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  India   Politics  29 Mar 2024  No Bar to Run Govt From Jail: Delhi HC

No Bar to Run Govt From Jail: Delhi HC

Published : Mar 29, 2024, 1:32 am IST
Updated : Mar 29, 2024, 1:32 am IST

Kejriwal told the Rouse Avenue court that a smokescreen of the AAP being corrupt has been created before the nation

Delhi Chief Minister and AAP Convenor Arvind Kejriwal leaves from the Rouse Avenue Court in the excise policy-linked money laundering case, in New Delhi, Thursday, March 28, 2024. (PTI Photo)
 Delhi Chief Minister and AAP Convenor Arvind Kejriwal leaves from the Rouse Avenue Court in the excise policy-linked money laundering case, in New Delhi, Thursday, March 28, 2024. (PTI Photo)

New Delhi: The Delhi High Court observed that there was “no legal bar in running the government from jail”. While dismissing a PIL seeking the removal of Delhi Chief Minister Arvind Kejriwal from his post, the High Court said there was “no scope of judicial interference on this aspect”.

Kejriwal, who was produced in court, responded to a media query on lieutenant-governor V.K. Saxena’s remark that the “government cannot run from jail” by saying that “this is a political conspiracy… The public will give a befitting reply”. He said it was apparent that the ED was going all out to “destroy the AAP”.

Kejriwal told the Rouse Avenue court that a smokescreen of the AAP being corrupt has been created before the nation. He said: “I am named by four witnesses in the excise policy case. Are four statements enough to arrest a sitting CM?”

Kejriwal alleged that Sarath Chandra Reddy donated Rs 55 crore to the BJP. “I have evidence of this. The money trail is established as he donated funds after being arrested.”

Reddy is the director of Aurobindo Pharma Ltd and one of the co-accused-turned-approvers in the case.

In the High Court, a division bench of Acting Chief Justice Manmohan and Justice Manmeet Pritam Singh Arora said: “Having heard the counsel for the petitioner and having perused through the paperback, this court is of the view that there is no scope of judicial interference vis a vis the relief sought of removal of Respondent No. 4 (Mr Kejriwal) from the post of CM of the Government of NCT of Delhi. It is for the other wing of the government to examine the issue in accordance with the law”.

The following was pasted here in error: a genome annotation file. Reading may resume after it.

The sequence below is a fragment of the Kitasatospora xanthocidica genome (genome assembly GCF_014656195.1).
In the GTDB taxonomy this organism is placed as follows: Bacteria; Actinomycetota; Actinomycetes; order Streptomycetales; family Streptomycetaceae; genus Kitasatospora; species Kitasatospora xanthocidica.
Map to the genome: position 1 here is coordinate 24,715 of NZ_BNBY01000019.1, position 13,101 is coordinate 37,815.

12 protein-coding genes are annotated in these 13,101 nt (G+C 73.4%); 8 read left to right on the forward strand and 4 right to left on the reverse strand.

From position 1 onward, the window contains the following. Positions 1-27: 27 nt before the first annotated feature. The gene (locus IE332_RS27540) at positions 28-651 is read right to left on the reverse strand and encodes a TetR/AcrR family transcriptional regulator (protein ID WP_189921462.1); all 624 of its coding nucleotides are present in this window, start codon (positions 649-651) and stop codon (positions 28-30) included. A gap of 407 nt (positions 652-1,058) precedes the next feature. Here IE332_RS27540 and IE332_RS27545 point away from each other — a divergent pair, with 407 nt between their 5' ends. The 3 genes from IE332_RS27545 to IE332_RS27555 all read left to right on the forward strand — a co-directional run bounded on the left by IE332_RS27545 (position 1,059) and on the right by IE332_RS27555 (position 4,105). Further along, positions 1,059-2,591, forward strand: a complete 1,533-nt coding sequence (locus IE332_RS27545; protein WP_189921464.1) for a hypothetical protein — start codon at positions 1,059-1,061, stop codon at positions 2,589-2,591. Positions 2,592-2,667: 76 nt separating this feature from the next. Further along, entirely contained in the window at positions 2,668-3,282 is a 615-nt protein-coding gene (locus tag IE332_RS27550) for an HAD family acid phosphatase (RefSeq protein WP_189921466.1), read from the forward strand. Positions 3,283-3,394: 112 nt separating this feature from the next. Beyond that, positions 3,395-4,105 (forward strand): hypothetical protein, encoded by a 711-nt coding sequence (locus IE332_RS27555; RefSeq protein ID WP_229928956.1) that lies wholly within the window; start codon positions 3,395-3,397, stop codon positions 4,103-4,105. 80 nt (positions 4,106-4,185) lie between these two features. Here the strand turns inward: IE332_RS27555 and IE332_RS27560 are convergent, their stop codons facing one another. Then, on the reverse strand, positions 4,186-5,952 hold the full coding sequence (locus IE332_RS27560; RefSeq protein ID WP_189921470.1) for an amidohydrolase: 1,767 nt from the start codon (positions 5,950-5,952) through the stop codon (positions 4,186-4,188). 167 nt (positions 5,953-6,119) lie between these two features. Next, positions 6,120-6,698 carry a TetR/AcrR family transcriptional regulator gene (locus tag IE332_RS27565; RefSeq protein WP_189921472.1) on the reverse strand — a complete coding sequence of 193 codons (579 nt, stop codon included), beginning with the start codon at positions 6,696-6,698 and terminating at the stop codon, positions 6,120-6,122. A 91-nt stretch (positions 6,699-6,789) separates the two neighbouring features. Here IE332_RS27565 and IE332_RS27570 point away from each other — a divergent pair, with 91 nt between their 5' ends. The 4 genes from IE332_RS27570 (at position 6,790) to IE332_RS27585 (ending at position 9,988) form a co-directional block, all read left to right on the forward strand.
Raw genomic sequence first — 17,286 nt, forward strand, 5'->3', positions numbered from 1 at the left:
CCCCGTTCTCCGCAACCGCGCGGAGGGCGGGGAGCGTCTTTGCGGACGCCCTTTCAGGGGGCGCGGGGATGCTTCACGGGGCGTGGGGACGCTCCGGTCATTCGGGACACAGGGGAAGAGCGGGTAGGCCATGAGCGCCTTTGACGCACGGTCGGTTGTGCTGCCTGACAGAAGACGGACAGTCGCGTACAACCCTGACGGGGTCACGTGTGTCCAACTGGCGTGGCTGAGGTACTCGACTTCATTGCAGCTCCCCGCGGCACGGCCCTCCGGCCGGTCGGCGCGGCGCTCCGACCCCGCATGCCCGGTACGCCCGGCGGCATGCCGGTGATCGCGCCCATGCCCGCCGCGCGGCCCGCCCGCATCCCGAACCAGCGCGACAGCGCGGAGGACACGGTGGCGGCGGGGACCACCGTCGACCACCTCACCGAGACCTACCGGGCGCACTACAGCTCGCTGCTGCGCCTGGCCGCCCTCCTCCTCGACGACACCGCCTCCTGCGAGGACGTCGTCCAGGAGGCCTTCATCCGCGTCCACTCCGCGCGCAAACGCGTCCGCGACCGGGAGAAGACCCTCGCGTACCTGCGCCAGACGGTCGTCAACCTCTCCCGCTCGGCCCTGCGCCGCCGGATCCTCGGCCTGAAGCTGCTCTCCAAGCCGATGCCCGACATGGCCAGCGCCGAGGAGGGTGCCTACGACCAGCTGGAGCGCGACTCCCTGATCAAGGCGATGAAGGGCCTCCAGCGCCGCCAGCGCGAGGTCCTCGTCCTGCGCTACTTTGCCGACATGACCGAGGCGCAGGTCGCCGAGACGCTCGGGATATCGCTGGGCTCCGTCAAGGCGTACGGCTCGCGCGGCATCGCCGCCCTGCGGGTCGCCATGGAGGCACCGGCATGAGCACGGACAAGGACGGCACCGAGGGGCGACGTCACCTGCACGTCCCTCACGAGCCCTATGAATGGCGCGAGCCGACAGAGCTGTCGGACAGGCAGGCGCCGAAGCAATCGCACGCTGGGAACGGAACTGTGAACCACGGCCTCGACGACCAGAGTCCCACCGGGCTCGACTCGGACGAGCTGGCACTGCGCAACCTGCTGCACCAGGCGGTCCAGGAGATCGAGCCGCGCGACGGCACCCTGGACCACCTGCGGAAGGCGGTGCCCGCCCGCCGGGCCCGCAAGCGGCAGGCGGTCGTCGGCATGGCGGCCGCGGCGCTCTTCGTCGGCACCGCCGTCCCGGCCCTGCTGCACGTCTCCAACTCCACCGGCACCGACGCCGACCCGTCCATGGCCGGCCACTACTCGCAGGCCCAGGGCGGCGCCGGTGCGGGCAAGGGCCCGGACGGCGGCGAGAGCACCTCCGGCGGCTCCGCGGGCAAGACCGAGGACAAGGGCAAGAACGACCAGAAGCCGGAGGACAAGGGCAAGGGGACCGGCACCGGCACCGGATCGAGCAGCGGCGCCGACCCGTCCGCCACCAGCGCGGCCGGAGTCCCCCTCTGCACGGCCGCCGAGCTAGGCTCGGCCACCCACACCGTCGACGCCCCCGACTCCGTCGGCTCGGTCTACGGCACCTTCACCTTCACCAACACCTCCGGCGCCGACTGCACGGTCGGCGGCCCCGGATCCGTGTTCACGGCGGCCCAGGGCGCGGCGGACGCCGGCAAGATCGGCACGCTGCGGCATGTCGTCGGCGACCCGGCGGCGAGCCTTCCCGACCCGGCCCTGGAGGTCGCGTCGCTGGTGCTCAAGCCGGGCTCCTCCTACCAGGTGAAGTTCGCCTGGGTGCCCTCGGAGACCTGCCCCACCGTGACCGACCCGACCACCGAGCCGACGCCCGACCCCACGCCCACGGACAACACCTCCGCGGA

The high court dismissed the plea clarifying that it has not commented on the merits of the case. The bench said: “If there is a constitutional failure, the President or governor will act on it. We will not act on it. We read in today’s newspaper that the L-G is examining this issue. It will go to the President for examination. That is up to them, it belongs to a different wing. There may be practical difficulties but the question is if there is any legal bar today… The executive branch can look into this aspect. It may take some time and they may arrive at a conclusion, probably this situation was not envisaged. But how does the court get into all this? Let the executive branch examine it, whatever they have to do they will do.”

The counsel for the petitioner argued that the continuance of Kejriwal as chief minister after his arrest in the money-laundering case relating to the liquor policy has degraded the credibility of the Delhi government in the eyes of the general public. He argued that Kejriwal’s continuance as the chief minister would lead not only to obstruction of due process of law and disrupt the course of justice but also to breakdown of the constitutional machinery in the state.

The plea moved by Surjit Singh Yadav called on the Centre, the state of Delhi through the chief secretary and the principal secretary to the lieutenant-governor to answer under what authority Kejriwal was holding the post of chief minister, and sought his removal from the post.

Yadav’s plea submitted the chief minister is incapable of transacting any business while in jail. It said that if he is allowed to do so any material, irrespective of its secretive nature, would have to be scanned thoroughly by the prison authorities before it reaches his hands. Such act, the plea added, would amount to direct breach of the oath of secrecy administered to the chief minister under the Third Schedule of the Constitution.

The plea submitted that Transaction of Business of the Government of National Capital Territory of Delhi Rules 1993 empower a chief minister to call for files from any department of the Cabinet. It said that Mr Kejriwal by virtue of being designated as the chief minister “would be well within his rights to demand for the investigation of files, wherein, he has been arraigned as an accused” and such a situation is against the ethos of criminal jurisprudence.

Tags: arvind kejriwal, delhi high court
Location: India, Delhi